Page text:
Is Your Choice of Law Clause the Best Choice for You?

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A recent case out of the Ninth Circuit Court of Appeals provides a good reminder that it is not always best to incorporate your own state's law as governing law in your contracts. In fact, sometimes your own state's law can be more beneficial to the other party.

In Red Lion Hotels Franchising, Inc. v. MAK, LLC, 663 F.3d 1080 (9th Cir. 2011), the Ninth Circuit Court of Appeals allowed a franchisee from California to take advantage of the franchise law from the state of Washington. The franchisor offered franchise agreements incorporating its own state law—Washington law—as the governing law. When the parties had a dispute over termination, the franchisee sued the franchisor and asserted a claim under the Washington's Franchise Investment Protection Act. The franchisor objected, arguing that the Washington franchise law applies only to franchisees in Washington, not California. But the court found in favor of the franchisee because of the choice of law clause in the franchise agreement. The court specifically noted that that the pertinent portion of Washington's franchise law did not specifically say that the law was limited only to franchisees in Washington. By contrast, other provisions of Washington's law did explicitly limit application only to actions "in this state." The Ninth Circuit reminded that, as a general principle, "if a state law does not have limitations on its geographical scope, courts will apply it to a contract governed by that state's law, even if parts of the contract are performed outside of the state."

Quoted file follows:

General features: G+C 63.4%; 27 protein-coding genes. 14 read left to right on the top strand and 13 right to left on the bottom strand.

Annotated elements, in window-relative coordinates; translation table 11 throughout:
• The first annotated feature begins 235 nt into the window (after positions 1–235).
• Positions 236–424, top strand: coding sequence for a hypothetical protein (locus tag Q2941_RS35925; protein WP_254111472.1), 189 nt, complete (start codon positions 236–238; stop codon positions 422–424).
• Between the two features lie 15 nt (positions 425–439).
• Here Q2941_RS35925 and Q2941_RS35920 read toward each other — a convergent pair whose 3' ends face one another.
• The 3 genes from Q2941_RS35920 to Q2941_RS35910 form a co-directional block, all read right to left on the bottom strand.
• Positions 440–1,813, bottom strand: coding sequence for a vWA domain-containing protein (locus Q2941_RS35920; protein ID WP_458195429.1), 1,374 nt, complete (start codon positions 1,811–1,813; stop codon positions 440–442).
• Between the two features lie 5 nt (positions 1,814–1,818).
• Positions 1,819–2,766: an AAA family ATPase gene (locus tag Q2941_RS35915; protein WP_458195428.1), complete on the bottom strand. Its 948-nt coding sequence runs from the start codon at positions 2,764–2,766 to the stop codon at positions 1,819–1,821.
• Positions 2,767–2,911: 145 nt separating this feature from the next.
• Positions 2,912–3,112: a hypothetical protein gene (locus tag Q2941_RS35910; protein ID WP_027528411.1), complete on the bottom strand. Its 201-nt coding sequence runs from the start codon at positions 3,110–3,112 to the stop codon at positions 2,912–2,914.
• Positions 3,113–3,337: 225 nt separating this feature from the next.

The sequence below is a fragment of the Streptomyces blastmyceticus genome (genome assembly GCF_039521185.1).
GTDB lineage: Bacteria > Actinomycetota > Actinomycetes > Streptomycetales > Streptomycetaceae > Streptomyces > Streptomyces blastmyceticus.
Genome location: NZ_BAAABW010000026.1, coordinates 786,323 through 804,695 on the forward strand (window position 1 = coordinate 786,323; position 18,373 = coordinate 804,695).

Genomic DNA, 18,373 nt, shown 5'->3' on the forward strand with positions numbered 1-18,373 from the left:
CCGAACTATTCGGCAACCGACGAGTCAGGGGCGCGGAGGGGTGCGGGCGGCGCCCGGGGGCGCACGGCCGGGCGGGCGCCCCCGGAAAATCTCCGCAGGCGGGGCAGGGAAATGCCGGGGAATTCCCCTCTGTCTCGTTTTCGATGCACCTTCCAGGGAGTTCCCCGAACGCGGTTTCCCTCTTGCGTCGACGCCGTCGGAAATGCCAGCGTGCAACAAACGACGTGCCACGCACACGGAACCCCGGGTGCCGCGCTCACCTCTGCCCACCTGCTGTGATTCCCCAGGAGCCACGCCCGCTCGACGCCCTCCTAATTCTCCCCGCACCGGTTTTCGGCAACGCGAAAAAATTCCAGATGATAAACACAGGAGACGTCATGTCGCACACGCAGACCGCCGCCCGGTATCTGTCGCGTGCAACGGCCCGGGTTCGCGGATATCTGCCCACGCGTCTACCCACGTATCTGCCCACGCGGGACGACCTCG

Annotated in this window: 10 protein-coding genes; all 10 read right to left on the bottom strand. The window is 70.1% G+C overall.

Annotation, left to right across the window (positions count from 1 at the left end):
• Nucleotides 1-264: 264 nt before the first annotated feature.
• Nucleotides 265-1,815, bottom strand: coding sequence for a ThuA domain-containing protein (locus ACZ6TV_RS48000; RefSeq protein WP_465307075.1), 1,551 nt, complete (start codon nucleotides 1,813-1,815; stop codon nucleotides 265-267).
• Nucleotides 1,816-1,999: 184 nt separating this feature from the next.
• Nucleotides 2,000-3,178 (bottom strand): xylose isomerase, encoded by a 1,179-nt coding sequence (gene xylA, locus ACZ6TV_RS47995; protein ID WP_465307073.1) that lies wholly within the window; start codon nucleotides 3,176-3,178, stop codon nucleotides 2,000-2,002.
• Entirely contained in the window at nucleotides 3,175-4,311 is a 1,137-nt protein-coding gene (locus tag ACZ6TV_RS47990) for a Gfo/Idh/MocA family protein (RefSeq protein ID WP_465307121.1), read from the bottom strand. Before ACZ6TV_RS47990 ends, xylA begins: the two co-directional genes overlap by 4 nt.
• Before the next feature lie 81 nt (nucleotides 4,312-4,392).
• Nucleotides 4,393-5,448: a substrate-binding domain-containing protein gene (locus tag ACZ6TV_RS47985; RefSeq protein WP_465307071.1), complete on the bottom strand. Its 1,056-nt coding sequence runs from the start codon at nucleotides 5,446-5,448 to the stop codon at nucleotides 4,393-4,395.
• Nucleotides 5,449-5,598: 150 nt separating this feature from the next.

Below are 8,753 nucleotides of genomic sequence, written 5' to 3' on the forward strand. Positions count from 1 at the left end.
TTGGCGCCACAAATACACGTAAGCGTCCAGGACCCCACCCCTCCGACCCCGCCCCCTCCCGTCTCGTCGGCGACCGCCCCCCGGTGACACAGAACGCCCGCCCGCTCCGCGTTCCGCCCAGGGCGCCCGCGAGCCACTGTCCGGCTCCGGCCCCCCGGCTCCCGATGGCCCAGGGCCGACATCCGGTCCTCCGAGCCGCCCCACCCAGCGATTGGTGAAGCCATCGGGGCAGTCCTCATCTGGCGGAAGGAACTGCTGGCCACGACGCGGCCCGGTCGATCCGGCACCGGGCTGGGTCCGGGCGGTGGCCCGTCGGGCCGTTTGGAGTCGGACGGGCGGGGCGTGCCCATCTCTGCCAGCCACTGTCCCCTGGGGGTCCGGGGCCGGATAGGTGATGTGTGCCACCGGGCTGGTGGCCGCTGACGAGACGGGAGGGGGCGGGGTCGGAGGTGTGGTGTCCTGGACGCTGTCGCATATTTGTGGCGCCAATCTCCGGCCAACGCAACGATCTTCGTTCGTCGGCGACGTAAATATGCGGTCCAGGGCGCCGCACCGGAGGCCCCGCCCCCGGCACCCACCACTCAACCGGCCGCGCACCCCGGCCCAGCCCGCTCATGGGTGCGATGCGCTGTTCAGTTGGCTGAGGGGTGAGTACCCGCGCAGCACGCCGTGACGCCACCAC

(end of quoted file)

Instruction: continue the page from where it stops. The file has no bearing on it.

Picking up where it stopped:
In hindsight, if the franchisor had known that its own state franchise law contained no geographical limits and that its protections could effectively be "exported" to franchisees outside of Washington, it might have selected a different law to govern its franchise agreement. This also happened several years ago to another supplier who had incorporated California law into its contract, which allowed a foreign distributor to sue it using California's equipment dealer law.

The lesson from these cases is an important one. While contract drafters certainly cannot eliminate every potential problem that may result from the selection of a particular governing law, they can be aware of the laws most likely to come into play in the types of disputes most likely to occur. For example, franchisors and suppliers might be well advised to get a better understanding of their own home states' franchise and dealer laws before they inadvertently "export" the protections of those laws to franchisees and dealers in other states or countries by virtue of a choice of law clause.

If you are considering a choice of law clause for your commercial contracts, or if you just would like to know more about franchise and dealer laws, Commercial and Competition Law Group can help you.


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